Pop Culture Corner

With Assistant Curator, Morgan Stutler

Hi everyone, welcome to the first installment of a new postcard topic, Pop Culture Corner. My name is Morgan Stutler, and I am the Assistant Curator at the Peabody Historical Society. I hope I can bring you some interesting topics in the world of pop culture and entertainment, and we can travel down memory lane, or learn something new together.

This postcard in particular is in conjunction with First Lady Friday, since our lady for this postcard is quite the showstopper.

Let’s get into it.

The other night I found myself watching Disney’s Alice in Wonderland (1951). The film came to a close and the credits began to roll, and I spotted a name on the screen.

I thought to myself, “What are the chances? There is no way, right?”

Just like Alice, I fell down a rabbit hole and found that my suspicions were correct.

So, I ask you all at home—what does the Queen of Hearts, Cinderella’s Fairy Godmother, and Flora the Good Fairy have in common?

The Queen of Hearts, Fairy Godmother, and Flora © WALT DISNEY PRODUCTIONS

They were all played by the one and only Verna Felton.

Verna Arline Felton was born in Salinas, California on July 20th, 1890. She was the daughter of Horace Felton and Clara Felton (nee Winder).

Horace was a 7th generation descendant of the American branch of the Felton family, who first settled in Peabody, Massachusetts in 1636. You can read more about the Felton Family Legacy here.

Verna was introduced to the stage at a young age and performed small singing and dancing routines. Her father, Horace died in 1900, and Clara moved with Verna to San Francisco, where she could be classically trained in song and dance.

Verna was performing at a fundraiser for the victims of the Galveston Hurricane when she was noticed by the road show manager of the Jessie Shirley Stock Company. He offered Verna and her mother jobs, and Verna’s stage career was officially born.

She would join with different stock companies, essentially traveling bands of actors, for over 20 years and traveled through California, Washington, Oregon, and Canada. During these ventures, she would meet her husband, Lee Millar, and they would marry in 1923. By 1924, Verna would give birth to their only son, Lee Millar Jr.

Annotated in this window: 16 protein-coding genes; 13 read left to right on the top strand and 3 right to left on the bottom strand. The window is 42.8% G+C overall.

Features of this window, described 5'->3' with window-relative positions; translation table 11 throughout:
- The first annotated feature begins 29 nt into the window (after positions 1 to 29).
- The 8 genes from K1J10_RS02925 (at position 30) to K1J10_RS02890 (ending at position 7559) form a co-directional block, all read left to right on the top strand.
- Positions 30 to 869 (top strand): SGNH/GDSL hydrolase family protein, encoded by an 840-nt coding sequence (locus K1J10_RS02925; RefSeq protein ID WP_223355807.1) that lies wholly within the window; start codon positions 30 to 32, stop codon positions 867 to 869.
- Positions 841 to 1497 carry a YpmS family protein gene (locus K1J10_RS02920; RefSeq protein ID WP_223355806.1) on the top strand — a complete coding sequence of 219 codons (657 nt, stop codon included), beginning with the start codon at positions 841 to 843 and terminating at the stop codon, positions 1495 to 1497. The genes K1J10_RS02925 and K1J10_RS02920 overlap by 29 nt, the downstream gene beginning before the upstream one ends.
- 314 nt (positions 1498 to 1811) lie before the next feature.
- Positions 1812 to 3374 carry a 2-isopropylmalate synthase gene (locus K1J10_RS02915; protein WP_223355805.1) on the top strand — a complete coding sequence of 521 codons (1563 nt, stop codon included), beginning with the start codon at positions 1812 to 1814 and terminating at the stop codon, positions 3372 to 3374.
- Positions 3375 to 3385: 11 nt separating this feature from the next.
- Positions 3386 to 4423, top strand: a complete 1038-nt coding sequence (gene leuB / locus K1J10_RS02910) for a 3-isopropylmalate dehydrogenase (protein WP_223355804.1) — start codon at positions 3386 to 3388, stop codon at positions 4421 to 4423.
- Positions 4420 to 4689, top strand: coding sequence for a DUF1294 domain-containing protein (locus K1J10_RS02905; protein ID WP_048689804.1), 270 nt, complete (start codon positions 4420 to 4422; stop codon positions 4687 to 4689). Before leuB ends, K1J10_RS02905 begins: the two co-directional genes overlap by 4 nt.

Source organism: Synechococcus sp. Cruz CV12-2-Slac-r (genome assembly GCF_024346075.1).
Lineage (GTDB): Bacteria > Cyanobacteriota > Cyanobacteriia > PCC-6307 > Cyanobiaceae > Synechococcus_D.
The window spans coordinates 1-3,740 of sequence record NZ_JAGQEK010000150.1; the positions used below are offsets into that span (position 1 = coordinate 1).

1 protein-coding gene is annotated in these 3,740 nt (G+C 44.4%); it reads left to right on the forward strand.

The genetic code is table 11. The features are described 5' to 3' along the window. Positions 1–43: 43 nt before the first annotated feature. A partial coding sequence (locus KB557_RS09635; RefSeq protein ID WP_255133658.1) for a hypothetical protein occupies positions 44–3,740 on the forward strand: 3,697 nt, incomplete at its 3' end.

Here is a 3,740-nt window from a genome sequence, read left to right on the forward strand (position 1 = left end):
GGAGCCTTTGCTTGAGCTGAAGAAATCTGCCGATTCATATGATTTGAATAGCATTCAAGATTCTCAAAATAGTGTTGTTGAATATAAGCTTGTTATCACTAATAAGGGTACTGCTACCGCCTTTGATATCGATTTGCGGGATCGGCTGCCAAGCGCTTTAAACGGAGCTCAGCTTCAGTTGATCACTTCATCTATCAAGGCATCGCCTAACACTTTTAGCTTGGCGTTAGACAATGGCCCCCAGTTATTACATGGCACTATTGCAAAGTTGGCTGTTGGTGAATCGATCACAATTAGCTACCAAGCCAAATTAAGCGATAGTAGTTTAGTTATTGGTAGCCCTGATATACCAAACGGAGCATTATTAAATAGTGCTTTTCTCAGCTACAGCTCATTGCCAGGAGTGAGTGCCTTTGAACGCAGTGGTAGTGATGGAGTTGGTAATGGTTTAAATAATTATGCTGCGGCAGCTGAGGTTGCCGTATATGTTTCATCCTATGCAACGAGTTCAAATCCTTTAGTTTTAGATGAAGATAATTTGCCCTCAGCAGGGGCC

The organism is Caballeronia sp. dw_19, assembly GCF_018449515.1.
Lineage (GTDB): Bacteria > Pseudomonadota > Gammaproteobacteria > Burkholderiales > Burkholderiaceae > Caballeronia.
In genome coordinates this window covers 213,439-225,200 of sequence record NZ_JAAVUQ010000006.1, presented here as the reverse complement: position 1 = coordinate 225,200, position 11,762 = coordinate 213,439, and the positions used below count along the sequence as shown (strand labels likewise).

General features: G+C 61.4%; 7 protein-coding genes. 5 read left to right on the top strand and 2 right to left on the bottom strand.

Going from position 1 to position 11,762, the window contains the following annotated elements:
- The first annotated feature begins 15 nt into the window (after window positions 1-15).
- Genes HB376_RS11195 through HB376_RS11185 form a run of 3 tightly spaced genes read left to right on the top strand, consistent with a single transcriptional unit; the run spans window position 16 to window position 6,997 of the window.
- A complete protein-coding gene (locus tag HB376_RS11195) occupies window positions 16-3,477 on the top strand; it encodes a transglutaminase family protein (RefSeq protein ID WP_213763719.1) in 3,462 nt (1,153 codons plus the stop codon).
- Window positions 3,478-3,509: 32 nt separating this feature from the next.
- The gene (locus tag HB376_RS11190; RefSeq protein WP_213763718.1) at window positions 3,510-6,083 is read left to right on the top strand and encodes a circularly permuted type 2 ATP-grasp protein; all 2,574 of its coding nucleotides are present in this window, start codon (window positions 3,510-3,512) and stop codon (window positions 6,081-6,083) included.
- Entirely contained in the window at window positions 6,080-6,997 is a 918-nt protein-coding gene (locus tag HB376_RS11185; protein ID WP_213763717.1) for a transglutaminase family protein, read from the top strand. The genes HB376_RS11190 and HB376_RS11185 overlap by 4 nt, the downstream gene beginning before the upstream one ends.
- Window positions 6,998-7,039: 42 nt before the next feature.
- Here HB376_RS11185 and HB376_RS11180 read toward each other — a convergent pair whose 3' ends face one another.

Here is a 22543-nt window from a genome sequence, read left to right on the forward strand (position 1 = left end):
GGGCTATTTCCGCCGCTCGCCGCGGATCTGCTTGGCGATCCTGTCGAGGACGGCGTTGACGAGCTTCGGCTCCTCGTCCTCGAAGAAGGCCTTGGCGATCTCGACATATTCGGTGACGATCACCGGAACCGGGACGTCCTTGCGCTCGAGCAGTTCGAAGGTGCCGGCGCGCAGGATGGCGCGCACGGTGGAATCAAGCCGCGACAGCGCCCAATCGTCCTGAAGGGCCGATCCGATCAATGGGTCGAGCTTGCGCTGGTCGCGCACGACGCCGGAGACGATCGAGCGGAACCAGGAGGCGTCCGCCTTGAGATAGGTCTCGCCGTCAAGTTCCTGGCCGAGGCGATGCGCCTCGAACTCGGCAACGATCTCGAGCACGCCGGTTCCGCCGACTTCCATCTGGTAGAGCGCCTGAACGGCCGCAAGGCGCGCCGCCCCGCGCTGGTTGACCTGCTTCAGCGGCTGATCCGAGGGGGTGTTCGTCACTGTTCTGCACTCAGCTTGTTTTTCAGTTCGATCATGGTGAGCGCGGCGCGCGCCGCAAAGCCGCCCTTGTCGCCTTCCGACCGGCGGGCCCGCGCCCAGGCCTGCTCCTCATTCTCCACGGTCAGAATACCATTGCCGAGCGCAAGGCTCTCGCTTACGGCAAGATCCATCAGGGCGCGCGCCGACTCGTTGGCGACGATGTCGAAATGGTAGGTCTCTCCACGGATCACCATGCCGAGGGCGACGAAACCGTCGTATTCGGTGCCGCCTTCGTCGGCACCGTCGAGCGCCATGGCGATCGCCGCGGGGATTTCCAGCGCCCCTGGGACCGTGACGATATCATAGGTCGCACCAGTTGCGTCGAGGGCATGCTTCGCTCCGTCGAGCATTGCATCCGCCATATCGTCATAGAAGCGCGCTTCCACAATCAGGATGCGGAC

Verna and her dog, Kazan, pictured for a stage production of Polly, Billy Rose Theatre Division, The New York Public Library.

With theater entertainment on the decline and the depression at its height, Lee and Verna made the decision to move to Hollywood, California to pursue work. Radio theater and entertainment was on the rise, and the couple were able to secure jobs in 1929. Verna would perform in various radio shows, and I’ve included just a small glimpse of her radio career:

1939-1946Lux Radio Theater

1939-1940- Little Old Hollywood

1952-1955- My Little Margie

1945-1949The Red Skelton Show as “Namaw”

1939-1962- The Jack Benny Program as “Dennis Day’s Mother”

1942-1945- Sealtest Village Store as “Blossom Blimp”

However, Verna’s most iconic roles appeared in a more…animated form. Her debut with Disney began with recording for Dumbo, in 1940. She would make such an impression with Walt Disney himself, that he would bring her back for the roles of the Queen of Hearts in Alice in Wonderland, The Fairy Godmother in Cinderella, Flora the Good Fairy in Sleeping Beauty, Aunt Sarah in Lady and the Tramp, and Winifred Hathi in The Jungle Book.

While Verna was doing her work for Disney, she was also guest starring in shows like I Love Lucy, The Dennis Day Show, and The Flintstones; and movies such as The Gunfighter and Picnic.

Her longest role was her role as Hilda Crocker in December Bride starting in 1954 and ending in 1959.

Verna Felton and Spring Byington join the Desi Arnaz fan club in the December Bride episode, “Sunken Den” in 1956.

After December Bride ended in 1959, Verna, now at 69 years old, entered a quiet spell in her world of acting. Instead, she was Honorary Mayor of North Hollywood, and would hold that role for 6 years. She was active in community outreach. Many regarded Verna as extremely down-to-earth and personable, especially all of the neighborhood kids who would swim in her pool. Verna eased into her retirement lifestyle, taking few jobs as she began to slow both physically and mentally. On December 14th, 1966, Verna would pass away after suffering from a stroke.

Verna’s career is nothing less than extraordinary. From child wonder to one of the most recognizable voices on television and radio, she also proved to countless individuals that age is but a number.

Verna striking a pose for a promotional photoshoot.

This has been The Pop Culture Corner with Morgan, and I hope to see you all next time.


Billy Rose Theatre Division, The New York Public Library. “Verna Felton in the stage production Polly with a Past.” The New York Public Library Digital Collections. 1840 – 2020. https://digitalcollections.nypl.org/items/9d7023af-7990-a130-e040-e00a18067bb1

Tucker, Fredrick. Verna Felton. Albany, Georgia: BearManor Media, 2010.